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PlayStation VR2: Sony FINALLY unveils PS VR2 headset design

At long last, we’ve caught a glimpse of Sony's new PlayStation VR2 headset

PlayStation VR2 is here. After revealing everything but the design of the new PSVR headset during its CES 2022 keynote presentation, Sony has finally provided the final piece of the puzzle in a blog post over on the official PlayStation website

As you can see, PS VR2 looks a lot like a VR headset. There are a few small points to note, however, the first of which is that Sony is sticking with the halo headband rather than going down the fabric strap route like Oculus. You can see the size adjustment dial in the image below. 

The second thing worth pointing out is the four cameras mounted on the HMD. These facilitate inside-out tracking (doing away with the need for a PlayStation Eye camera) and potentially a passthrough mode so you can view your surroundings mid-game. What we can’t see in the images is the interpupillary distance (IPD) adjustor dial or 3.5mm headphone jack.

The blog post also draws attention to a small vent on the top edge of the HMD itself that’s designed to improve airflow and reduce the likelihood of the PS VR2’s lenses fogging up. The cross, diamond, circle and square pattern found on the PS5 console and DualSense controller makes a comeback on the front and rear panelling, too, if that was important to you.

Alas, that’s all Sony shared in the blog post – but it’s not all we know so far.

The original January announcement made it quite clear that the PS VR2 headset itself is a serious step up from the current PSVR model. The screen uses OLED panel technology (increasingly uncommon in the VR space) and has a resolution of 2,000 x 2,040 per eye for a 4,000 x 2,040 total. The panel refreshes adaptively at 90Hz or 120Hz, presumably depending on what you’re running.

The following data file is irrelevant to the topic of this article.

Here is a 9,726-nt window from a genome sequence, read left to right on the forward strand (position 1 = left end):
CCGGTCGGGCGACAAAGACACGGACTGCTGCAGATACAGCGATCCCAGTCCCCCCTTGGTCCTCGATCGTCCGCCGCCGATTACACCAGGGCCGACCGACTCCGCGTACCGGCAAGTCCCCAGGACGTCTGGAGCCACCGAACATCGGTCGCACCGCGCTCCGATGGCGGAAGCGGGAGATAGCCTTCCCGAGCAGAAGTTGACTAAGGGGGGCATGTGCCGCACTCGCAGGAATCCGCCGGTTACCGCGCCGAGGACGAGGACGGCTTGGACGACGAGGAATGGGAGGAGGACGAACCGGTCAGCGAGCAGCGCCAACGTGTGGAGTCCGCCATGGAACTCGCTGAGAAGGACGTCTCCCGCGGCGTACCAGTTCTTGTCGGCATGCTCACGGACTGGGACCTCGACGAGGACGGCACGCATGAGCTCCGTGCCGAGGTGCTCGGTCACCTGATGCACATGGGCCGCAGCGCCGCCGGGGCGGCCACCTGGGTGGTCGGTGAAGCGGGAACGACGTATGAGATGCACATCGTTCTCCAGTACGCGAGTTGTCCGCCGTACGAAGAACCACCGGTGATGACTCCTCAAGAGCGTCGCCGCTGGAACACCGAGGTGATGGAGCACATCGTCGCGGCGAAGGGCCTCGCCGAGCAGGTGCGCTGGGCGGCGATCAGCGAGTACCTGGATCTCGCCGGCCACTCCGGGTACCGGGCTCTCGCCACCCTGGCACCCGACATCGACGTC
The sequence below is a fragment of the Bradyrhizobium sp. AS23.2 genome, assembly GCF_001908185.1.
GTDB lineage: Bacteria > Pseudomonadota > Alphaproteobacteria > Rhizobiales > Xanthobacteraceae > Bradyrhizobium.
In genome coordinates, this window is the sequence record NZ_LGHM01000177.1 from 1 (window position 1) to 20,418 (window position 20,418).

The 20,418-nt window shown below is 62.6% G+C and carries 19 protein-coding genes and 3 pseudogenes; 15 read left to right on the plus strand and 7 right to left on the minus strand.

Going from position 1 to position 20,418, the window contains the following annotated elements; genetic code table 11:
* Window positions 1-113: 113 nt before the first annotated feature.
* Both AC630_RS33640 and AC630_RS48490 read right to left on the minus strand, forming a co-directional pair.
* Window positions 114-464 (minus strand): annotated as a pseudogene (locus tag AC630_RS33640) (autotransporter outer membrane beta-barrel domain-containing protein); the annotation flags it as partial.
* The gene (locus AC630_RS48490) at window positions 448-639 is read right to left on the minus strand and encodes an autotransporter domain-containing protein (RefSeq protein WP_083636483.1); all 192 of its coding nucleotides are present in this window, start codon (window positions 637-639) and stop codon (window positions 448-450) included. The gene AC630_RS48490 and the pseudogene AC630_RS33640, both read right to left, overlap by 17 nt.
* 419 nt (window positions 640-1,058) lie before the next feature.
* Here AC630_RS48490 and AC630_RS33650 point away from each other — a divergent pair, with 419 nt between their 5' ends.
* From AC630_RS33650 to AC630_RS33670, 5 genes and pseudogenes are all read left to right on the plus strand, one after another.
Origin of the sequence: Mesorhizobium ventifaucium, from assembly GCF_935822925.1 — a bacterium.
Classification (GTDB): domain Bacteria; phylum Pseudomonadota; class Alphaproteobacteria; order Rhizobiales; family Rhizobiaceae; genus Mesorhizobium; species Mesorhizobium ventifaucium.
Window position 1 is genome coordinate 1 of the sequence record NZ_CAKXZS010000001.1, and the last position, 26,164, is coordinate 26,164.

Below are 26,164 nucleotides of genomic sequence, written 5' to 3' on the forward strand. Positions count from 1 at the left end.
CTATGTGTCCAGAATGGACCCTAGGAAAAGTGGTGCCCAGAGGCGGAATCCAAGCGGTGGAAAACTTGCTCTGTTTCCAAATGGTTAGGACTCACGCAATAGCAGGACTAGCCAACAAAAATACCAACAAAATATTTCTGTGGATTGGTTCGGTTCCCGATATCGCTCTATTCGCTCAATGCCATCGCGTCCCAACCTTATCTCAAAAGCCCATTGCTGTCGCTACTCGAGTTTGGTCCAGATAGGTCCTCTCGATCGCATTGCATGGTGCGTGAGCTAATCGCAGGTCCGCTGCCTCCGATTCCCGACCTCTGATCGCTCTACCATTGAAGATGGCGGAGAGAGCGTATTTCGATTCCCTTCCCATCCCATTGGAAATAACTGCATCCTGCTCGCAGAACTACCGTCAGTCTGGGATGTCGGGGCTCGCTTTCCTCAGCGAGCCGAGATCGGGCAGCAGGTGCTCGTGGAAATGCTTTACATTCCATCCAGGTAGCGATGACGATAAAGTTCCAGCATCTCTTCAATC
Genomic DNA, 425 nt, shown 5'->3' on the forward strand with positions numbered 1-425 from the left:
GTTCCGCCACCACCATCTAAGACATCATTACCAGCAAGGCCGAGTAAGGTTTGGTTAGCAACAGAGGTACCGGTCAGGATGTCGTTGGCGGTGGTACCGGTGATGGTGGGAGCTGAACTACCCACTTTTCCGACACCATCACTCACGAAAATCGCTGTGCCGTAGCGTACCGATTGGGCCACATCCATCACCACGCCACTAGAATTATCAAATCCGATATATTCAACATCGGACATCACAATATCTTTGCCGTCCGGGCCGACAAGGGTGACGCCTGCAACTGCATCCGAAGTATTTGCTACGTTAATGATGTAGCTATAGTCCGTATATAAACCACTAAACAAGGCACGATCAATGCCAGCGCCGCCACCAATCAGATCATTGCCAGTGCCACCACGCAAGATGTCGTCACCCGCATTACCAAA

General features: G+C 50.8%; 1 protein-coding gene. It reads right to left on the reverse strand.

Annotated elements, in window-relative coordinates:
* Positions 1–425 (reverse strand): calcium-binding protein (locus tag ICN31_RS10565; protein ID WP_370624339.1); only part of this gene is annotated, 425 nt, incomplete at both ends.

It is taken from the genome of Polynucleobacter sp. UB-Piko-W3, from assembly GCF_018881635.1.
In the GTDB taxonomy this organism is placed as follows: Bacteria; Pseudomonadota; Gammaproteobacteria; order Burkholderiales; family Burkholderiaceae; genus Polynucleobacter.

We don’t know much about the type of lenses being used, but we do know that PS VR2 offers a 110-degree field of view and supports manual adjustment of the distance between the two lenses – to account for different interpupillary distances. 

PS VR2 has a large number of built-in sensors: a three-axis gyroscope for tracking your movements around a single point, plus a three-axis accelerometer for tracking your movements around the room you’re playing in. It even has an infra-red proximity sensor, perhaps for the controllers.

That’s not all. Like the Oculus Quest 2 and HTC Vive Pro 2, the PlayStation VR2 also tracks your eye movement within the HMD, which allows it to leverage foveated rendering technology to reduce image quality in your peripheral vision (and thereby reduce the strain on your PS5’s processors). Then there’s the built-in rumble motor, which serves a dual purpose: both to increase immersion and – reputedly – mitigate the effects of motion sickness a tad. 

PS VR2 is a wired VR headset, but it uses a single USB-C cable and requires no external units. It has a built-in microphone and a headphone jack for audio duties, although seemingly no built-in speakers.

The PS VR2 Sense controllers, meanwhile, have the same set of movement sensors as the headset, plus a familiar array of PlayStation buttons and the same adaptive rear triggers as the DualSense PS5 controller. The specs sheet also mentions capacitive touch, although we’re currently unsure what that refers to.

There’s no word yet on a release date or price. We’ll keep you updated as we find out more.

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